Storm Proof Your Home

With summer on the way we have already experienced an introduction to the storm season over the past few weeks; and no doubt there’s plenty more to come.

Below are a few tips to help you storm-proof your home, minimising damage as well as reducing the likelihood of requiring emergency help in the aftermath of the havoc that summer storms can wreak!

  1. Survey the Area: ensure that any tree branches close to the home are trimmed back and you may even require an arborist to remove any trees that could be a danger if uprooted in a storm.
  2. Secure your Home: as soon as you hear the earliest warning, it’s time to take action and secure your home – put away any outdoor furniture and play equipment and remove any possible debris from the garden. It is also advised to park your car undercover if possible, hail can cause tremendous damage, plus you minimise the risk of a tree or branch falling on it. It is also important to ensure your doors and windows are strong and safe enough to withstand a storm.
  3. Roof Maintenance – prior to storm season it is highly recommended you examine the state of your roof, as the roof is one of the most vulnerable areas in the event of a storm. Clear the gutters too and check them for possible leaks.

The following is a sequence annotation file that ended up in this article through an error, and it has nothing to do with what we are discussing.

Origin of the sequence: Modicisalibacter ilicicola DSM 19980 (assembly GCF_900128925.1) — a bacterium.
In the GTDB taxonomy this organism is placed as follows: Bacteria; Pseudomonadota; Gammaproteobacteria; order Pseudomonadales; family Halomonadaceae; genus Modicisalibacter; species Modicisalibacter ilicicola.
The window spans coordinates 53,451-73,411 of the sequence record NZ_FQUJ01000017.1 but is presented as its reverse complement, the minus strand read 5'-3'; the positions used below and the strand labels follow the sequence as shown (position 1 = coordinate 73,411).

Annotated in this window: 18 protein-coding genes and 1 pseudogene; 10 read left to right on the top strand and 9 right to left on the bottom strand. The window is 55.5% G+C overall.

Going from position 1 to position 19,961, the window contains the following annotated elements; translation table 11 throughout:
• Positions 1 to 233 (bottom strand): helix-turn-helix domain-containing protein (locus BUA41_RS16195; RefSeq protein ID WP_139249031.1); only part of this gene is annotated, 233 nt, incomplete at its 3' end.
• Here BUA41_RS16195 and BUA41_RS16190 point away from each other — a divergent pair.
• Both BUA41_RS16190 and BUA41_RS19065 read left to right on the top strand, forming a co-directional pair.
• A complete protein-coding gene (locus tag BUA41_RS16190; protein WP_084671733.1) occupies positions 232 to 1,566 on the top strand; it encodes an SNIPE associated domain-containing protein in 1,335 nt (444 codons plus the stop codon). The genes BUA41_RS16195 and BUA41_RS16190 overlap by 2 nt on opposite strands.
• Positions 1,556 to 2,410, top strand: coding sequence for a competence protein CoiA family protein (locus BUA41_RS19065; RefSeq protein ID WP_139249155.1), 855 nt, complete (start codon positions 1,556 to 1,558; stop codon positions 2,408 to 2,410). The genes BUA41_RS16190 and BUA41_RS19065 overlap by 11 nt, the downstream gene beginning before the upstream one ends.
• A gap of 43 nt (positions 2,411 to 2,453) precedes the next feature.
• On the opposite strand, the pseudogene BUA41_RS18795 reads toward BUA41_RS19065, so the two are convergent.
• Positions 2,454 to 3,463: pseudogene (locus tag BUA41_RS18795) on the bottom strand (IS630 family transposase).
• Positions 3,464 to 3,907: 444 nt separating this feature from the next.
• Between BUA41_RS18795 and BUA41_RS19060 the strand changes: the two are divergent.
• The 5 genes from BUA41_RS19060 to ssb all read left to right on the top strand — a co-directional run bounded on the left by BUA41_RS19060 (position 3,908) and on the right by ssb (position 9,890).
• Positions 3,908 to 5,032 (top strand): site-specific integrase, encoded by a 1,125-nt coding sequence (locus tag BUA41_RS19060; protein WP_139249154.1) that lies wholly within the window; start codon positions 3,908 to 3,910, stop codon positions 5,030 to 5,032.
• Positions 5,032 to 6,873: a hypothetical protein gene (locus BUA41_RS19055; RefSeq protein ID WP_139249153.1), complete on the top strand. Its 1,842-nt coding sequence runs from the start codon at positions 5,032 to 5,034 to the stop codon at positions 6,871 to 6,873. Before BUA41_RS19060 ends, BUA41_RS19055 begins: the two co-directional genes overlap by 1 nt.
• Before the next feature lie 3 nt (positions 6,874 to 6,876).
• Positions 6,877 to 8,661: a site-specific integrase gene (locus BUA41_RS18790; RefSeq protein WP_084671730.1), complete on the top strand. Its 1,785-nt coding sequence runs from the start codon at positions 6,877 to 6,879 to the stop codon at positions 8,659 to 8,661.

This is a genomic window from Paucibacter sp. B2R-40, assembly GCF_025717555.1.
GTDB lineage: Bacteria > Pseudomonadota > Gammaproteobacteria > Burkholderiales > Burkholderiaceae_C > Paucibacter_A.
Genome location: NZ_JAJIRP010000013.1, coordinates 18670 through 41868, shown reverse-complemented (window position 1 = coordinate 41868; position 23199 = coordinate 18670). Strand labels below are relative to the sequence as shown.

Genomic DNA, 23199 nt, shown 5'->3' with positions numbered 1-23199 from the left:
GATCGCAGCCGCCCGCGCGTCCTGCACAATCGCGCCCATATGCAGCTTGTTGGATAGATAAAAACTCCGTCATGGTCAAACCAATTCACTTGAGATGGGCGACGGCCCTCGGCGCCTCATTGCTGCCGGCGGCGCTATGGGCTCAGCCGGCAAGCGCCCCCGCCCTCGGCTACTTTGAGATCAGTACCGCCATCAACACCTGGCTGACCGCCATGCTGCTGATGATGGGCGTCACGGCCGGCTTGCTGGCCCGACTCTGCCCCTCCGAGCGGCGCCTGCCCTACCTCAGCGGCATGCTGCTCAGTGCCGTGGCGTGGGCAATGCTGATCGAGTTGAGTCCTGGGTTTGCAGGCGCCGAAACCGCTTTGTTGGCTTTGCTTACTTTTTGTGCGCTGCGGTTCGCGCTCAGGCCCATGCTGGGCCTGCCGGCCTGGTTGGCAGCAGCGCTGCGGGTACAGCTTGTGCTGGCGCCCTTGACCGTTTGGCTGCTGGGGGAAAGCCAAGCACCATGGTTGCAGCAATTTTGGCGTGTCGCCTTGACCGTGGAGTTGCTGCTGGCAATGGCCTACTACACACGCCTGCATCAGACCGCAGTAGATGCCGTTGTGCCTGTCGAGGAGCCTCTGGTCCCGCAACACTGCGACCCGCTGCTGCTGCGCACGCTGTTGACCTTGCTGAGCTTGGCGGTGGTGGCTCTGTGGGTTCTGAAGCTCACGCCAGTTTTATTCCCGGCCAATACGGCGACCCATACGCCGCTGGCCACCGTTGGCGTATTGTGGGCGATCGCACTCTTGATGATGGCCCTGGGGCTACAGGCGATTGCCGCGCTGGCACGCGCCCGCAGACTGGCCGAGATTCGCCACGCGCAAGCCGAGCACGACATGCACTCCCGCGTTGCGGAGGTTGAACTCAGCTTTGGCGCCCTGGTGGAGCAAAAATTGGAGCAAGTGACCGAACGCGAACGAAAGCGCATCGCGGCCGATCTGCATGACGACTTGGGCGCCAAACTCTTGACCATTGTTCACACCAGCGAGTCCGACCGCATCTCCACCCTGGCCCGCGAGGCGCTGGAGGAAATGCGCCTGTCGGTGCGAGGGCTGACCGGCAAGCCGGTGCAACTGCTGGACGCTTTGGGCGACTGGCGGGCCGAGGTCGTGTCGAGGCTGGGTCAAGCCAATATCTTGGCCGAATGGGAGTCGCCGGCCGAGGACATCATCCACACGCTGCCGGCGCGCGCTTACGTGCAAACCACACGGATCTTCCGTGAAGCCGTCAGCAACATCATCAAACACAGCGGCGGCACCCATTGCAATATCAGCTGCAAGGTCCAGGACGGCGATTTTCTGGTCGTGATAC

4. Fence Maintenance – just as with the roof, it is important to have your fence in the best state of repair as possible – unstable bases, damage/loose slats can cause serious problems in high winds if they come loose.
  5. Structural Damage – any damage caused by heavy storms can have serious implications to the structure of your home and make it more at risk of further damage or even collapse in the future. Following an extreme weather event, check for cracks in walls, windows or doors jamming, and any other sign that the structure of your home could be compromised; if you suspect this to be the case call in a qualified structural engineer to address these issues promptly.
  6. Emergency Kit – every home should have an emergency kit, it is not uncommon in an electrical storm to experience a blackout, and there’s no way of knowing how quickly (or not) power will be restored. This kit should contact a torch, candles, matches, first aid supplies, bottled water, and even canned food and a tin opener.
  7. Make a Plan – prepare a home emergency plan that covers the worst-case scenario including an evacuation plan. This plan should outline the safe exit points in your home, an agreed meeting point, and a way to stay in contact in the event of separation. It is also a good idea to have emergency evacuation bags with food, water, and clothes.
  8. Keep Calm – the more prepared you are the less likely you are to panic; regardless of the severity, most storms do pass quite quickly, and if you can remain as calm as possible throughout the event, it will not only assist in keeping those around you calmer, but also minmise the trauma at the time.

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